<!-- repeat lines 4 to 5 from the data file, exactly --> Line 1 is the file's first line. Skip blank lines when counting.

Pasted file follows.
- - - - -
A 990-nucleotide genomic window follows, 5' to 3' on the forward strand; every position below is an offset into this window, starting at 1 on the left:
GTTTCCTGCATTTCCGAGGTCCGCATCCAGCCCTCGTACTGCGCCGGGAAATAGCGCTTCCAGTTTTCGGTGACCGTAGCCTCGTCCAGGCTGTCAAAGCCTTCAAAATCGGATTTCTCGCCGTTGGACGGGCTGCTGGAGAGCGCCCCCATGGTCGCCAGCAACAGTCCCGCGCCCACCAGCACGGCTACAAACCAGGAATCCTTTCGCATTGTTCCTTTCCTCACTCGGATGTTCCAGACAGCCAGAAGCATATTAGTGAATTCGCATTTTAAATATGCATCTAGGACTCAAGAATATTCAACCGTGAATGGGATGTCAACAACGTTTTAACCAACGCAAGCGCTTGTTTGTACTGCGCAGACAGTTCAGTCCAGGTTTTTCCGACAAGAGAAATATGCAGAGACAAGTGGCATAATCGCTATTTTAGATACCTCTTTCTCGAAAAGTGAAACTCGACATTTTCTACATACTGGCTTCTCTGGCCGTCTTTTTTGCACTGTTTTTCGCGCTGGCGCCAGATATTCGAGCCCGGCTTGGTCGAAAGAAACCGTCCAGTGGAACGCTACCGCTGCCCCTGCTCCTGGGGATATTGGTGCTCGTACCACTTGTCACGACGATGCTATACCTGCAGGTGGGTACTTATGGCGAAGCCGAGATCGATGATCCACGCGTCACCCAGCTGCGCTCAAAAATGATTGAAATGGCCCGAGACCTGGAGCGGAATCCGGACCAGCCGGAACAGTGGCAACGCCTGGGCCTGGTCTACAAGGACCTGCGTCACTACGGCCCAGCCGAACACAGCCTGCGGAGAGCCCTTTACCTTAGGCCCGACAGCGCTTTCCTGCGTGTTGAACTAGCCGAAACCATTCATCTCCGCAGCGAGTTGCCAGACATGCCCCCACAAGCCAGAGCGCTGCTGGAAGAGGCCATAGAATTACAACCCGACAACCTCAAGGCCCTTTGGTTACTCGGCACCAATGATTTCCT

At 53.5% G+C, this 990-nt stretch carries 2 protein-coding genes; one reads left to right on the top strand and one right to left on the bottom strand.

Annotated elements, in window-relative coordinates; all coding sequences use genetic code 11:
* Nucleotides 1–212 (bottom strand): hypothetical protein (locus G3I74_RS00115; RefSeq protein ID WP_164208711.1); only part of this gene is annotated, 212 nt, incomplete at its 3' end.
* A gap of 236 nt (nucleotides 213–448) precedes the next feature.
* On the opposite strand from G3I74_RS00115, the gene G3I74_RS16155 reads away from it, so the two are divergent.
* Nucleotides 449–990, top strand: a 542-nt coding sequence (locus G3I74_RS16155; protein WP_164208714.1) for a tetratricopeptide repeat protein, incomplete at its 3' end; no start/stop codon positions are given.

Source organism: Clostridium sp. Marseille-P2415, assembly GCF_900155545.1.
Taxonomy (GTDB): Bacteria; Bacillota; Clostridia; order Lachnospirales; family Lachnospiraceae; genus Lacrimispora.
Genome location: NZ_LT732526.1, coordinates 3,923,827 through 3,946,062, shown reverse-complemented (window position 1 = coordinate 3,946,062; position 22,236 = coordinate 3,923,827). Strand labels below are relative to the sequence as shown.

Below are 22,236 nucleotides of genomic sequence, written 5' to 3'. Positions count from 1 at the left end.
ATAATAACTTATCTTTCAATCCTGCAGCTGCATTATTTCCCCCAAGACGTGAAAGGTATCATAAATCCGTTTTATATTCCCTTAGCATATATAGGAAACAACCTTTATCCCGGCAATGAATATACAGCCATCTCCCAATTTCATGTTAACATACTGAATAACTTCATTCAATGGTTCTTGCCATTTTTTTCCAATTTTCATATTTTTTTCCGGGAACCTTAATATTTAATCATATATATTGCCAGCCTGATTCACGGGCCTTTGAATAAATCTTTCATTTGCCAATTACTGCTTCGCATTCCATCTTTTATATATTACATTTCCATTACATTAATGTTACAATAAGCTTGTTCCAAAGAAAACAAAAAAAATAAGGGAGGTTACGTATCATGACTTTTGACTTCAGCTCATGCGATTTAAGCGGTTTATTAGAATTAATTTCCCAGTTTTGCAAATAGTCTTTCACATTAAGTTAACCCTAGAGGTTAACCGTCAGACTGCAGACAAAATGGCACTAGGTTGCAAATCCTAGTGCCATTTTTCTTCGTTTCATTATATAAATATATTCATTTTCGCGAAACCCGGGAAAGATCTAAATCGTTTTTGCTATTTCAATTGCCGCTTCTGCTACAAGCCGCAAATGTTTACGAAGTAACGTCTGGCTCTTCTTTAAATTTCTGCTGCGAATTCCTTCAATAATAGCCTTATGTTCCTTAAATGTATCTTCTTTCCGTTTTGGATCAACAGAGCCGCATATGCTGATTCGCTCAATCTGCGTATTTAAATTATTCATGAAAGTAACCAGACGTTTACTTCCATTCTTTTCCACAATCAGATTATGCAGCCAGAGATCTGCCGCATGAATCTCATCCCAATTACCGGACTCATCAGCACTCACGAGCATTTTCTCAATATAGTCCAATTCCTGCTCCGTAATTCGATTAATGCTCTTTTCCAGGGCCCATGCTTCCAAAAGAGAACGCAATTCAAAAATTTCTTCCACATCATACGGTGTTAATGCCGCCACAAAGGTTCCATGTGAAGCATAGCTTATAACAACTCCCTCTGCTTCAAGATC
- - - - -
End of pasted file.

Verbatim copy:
Annotated elements, in window-relative coordinates; all coding sequences use genetic code 11:
* Nucleotides 1–212 (bottom strand): hypothetical protein (locus G3I74_RS00115; RefSeq protein ID WP_164208711.1); only part of this gene is annotated, 212 nt, incomplete at its 3' end.